Winning a case requires being able to have necessary evidence given and accepted, and then showing how the applicable law means the result you argue for is the correct one. But sometimes the evidence given by your client is not quite enough to allow all the dots to be joined. In the heat of giving evidence, a witness may forget to say something important to your case, or they may put it differently than they had previously to you in conference. Either way, you are left with a missing – essential – piece of your proof. What then?
In certain situations, the court will infer that a particular fact must have occurred for your client to act a certain way.
Yesterday judgment in one of my* cases was handed down, clarifying one of the times such an inference can be made. It was a statutory misrepresentation case (a plea of misleading and deceptive conduct). To succeed on that claim, a plaintiff must show the necessary casual connection between a misrepresentation being made and the loss he suffered. Direct evidence of relying on the misrepresentation would show the causal connection. But in this case, the evidence given by the plaintiff about reliance was not accepted by the Court as being enough to show the causal connection. The Court was asked by the plaintiff to infer that (on the basis of the facts that were proved) the plaintiff must have relied on the misrepresentation, and that led to the loss (the Gould v Vaggelas test (1985) 157 CLR 215). Amongst other things, the defendant argued that as some direct evidence of reliance was given but not accepted by the Court, an inference could not be drawn (differentiating this from cases where no direct evidence of reliance was given at all).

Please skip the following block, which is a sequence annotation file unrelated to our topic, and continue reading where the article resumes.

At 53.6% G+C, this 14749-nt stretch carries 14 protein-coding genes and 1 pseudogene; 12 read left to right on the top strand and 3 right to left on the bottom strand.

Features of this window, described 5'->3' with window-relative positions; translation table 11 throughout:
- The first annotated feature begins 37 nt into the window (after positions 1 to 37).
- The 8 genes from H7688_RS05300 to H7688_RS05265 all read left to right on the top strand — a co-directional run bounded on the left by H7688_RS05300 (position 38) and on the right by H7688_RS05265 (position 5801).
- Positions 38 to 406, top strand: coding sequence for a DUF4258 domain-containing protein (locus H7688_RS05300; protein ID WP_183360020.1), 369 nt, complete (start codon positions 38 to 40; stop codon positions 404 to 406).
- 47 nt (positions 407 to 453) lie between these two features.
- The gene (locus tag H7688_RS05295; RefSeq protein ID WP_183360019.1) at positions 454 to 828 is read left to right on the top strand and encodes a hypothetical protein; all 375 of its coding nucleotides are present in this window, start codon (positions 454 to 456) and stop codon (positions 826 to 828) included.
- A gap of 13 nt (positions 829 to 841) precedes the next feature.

The Victorian Court of Appeal (Weinberg and Tate JJA and Vickery AJA) confirmed the circumstances in which such an inference can be drawn. In particular, it held that in applying the Gould v Vaggelas principles, the drawing of the inference is not per se precluded because some direct evidence is given, even if the thrust of that evidence is rejected. In each case the totality of the evidence in its context, including any possible inference to be drawn when assessed against the effect of any direct evidence, needs to be examined.
In this case it upheld the trial judge’s decision. (He had inferred that the misrepresentations found to have been made about a land sale were relied on by the purchaser in entering into the purchase, and led to his loss.)
For more details see: Lord Buddha Pty. Ltd. v Harpur  VSCA 101.
* Barristers and solicitors often refer to a court case as ‘my case’ when we have worked on it. Of course any case it is first and most importantly the client’s case – but after working hard on it we can feel quite a sense of ownership! In this case I was instructed by Ms Chantal Reigo of Mills Oakley Lawyers, and my junior counsel was Ms Kathleen Foley.